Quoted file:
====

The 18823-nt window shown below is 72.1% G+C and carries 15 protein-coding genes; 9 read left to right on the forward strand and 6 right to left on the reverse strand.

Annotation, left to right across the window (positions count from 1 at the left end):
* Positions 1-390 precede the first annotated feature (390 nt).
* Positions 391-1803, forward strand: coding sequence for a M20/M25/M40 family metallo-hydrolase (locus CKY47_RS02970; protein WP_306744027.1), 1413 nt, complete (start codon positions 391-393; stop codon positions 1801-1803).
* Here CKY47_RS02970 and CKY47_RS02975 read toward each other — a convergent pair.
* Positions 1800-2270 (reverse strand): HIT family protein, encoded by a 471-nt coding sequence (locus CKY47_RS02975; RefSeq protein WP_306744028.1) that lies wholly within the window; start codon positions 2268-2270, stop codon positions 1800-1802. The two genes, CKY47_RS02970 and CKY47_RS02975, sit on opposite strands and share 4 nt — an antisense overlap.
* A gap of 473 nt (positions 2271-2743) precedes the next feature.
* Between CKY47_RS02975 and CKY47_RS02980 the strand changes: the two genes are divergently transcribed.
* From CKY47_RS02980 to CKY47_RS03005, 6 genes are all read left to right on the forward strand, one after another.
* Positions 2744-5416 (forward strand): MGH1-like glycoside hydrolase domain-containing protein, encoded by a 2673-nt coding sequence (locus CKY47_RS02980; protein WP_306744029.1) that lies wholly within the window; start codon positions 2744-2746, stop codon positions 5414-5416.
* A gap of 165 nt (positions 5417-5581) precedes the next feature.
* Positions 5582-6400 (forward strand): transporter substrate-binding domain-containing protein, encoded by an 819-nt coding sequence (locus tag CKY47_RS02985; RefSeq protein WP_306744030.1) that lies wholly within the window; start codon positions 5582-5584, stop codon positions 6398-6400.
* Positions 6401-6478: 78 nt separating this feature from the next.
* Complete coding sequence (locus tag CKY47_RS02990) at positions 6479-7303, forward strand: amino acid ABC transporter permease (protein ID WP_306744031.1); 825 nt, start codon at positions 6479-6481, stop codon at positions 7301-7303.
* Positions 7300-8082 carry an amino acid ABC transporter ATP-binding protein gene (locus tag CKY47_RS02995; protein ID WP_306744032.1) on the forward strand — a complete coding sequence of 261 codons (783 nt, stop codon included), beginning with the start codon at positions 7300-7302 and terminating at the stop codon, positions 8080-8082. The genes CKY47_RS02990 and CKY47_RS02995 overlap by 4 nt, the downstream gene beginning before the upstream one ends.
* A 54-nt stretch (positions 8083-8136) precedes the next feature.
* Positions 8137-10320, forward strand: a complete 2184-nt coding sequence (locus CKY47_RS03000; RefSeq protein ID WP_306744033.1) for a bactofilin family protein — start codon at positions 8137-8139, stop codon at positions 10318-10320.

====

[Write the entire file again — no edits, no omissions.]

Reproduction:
The 18823-nt window shown below is 72.1% G+C and carries 15 protein-coding genes; 9 read left to right on the forward strand and 6 right to left on the reverse strand.

Annotation, left to right across the window (positions count from 1 at the left end):
* Positions 1-390 precede the first annotated feature (390 nt).
* Positions 391-1803, forward strand: coding sequence for a M20/M25/M40 family metallo-hydrolase (locus CKY47_RS02970; protein WP_306744027.1), 1413 nt, complete (start codon positions 391-393; stop codon positions 1801-1803).
* Here CKY47_RS02970 and CKY47_RS02975 read toward each other — a convergent pair.
* Positions 1800-2270 (reverse strand): HIT family protein, encoded by a 471-nt coding sequence (locus CKY47_RS02975; RefSeq protein WP_306744028.1) that lies wholly within the window; start codon positions 2268-2270, stop codon positions 1800-1802. The two genes, CKY47_RS02970 and CKY47_RS02975, sit on opposite strands and share 4 nt — an antisense overlap.
* A gap of 473 nt (positions 2271-2743) precedes the next feature.
* Between CKY47_RS02975 and CKY47_RS02980 the strand changes: the two genes are divergently transcribed.
* From CKY47_RS02980 to CKY47_RS03005, 6 genes are all read left to right on the forward strand, one after another.
* Positions 2744-5416 (forward strand): MGH1-like glycoside hydrolase domain-containing protein, encoded by a 2673-nt coding sequence (locus CKY47_RS02980; protein WP_306744029.1) that lies wholly within the window; start codon positions 2744-2746, stop codon positions 5414-5416.
* A gap of 165 nt (positions 5417-5581) precedes the next feature.
* Positions 5582-6400 (forward strand): transporter substrate-binding domain-containing protein, encoded by an 819-nt coding sequence (locus tag CKY47_RS02985; RefSeq protein WP_306744030.1) that lies wholly within the window; start codon positions 5582-5584, stop codon positions 6398-6400.
* Positions 6401-6478: 78 nt separating this feature from the next.
* Complete coding sequence (locus tag CKY47_RS02990) at positions 6479-7303, forward strand: amino acid ABC transporter permease (protein ID WP_306744031.1); 825 nt, start codon at positions 6479-6481, stop codon at positions 7301-7303.
* Positions 7300-8082 carry an amino acid ABC transporter ATP-binding protein gene (locus tag CKY47_RS02995; protein ID WP_306744032.1) on the forward strand — a complete coding sequence of 261 codons (783 nt, stop codon included), beginning with the start codon at positions 7300-7302 and terminating at the stop codon, positions 8080-8082. The genes CKY47_RS02990 and CKY47_RS02995 overlap by 4 nt, the downstream gene beginning before the upstream one ends.
* A 54-nt stretch (positions 8083-8136) precedes the next feature.
* Positions 8137-10320, forward strand: a complete 2184-nt coding sequence (locus CKY47_RS03000; RefSeq protein ID WP_306744033.1) for a bactofilin family protein — start codon at positions 8137-8139, stop codon at positions 10318-10320.